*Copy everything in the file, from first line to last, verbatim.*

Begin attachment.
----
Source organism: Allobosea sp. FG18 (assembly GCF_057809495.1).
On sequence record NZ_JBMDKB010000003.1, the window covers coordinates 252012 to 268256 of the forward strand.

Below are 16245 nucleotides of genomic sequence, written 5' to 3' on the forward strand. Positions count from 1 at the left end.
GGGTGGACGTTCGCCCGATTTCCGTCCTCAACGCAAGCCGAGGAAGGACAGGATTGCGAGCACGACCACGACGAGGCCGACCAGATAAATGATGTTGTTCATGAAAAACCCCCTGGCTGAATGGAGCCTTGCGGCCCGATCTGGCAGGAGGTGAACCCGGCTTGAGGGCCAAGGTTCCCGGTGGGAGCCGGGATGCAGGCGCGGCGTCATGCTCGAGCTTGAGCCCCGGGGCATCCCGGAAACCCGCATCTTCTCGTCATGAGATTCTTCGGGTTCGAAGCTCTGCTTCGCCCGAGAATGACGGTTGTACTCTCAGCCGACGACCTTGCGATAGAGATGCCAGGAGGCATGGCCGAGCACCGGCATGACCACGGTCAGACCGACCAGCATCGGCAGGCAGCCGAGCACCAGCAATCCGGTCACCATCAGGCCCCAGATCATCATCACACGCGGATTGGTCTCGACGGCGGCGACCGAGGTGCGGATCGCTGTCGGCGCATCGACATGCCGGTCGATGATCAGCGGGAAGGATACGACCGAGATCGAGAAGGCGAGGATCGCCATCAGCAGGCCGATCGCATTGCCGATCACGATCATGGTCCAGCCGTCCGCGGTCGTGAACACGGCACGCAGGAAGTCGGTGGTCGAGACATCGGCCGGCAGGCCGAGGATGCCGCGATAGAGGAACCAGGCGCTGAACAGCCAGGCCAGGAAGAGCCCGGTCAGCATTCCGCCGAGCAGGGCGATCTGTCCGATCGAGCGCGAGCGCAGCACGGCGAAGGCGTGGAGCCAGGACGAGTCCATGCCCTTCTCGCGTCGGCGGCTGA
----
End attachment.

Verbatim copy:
Source organism: Allobosea sp. FG18 (assembly GCF_057809495.1).
On sequence record NZ_JBMDKB010000003.1, the window covers coordinates 252012 to 268256 of the forward strand.

Below are 16245 nucleotides of genomic sequence, written 5' to 3' on the forward strand. Positions count from 1 at the left end.
GGGTGGACGTTCGCCCGATTTCCGTCCTCAACGCAAGCCGAGGAAGGACAGGATTGCGAGCACGACCACGACGAGGCCGACCAGATAAATGATGTTGTTCATGAAAAACCCCCTGGCTGAATGGAGCCTTGCGGCCCGATCTGGCAGGAGGTGAACCCGGCTTGAGGGCCAAGGTTCCCGGTGGGAGCCGGGATGCAGGCGCGGCGTCATGCTCGAGCTTGAGCCCCGGGGCATCCCGGAAACCCGCATCTTCTCGTCATGAGATTCTTCGGGTTCGAAGCTCTGCTTCGCCCGAGAATGACGGTTGTACTCTCAGCCGACGACCTTGCGATAGAGATGCCAGGAGGCATGGCCGAGCACCGGCATGACCACGGTCAGACCGACCAGCATCGGCAGGCAGCCGAGCACCAGCAATCCGGTCACCATCAGGCCCCAGATCATCATCACACGCGGATTGGTCTCGACGGCGGCGACCGAGGTGCGGATCGCTGTCGGCGCATCGACATGCCGGTCGATGATCAGCGGGAAGGATACGACCGAGATCGAGAAGGCGAGGATCGCCATCAGCAGGCCGATCGCATTGCCGATCACGATCATGGTCCAGCCGTCCGCGGTCGTGAACACGGCACGCAGGAAGTCGGTGGTCGAGACATCGGCCGGCAGGCCGAGGATGCCGCGATAGAGGAACCAGGCGCTGAACAGCCAGGCCAGGAAGAGCCCGGTCAGCATTCCGCCGAGCAGGGCGATCTGTCCGATCGAGCGCGAGCGCAGCACGGCGAAGGCGTGGAGCCAGGACGAGTCCATGCCCTTCTCGCGTCGGCGGCTGA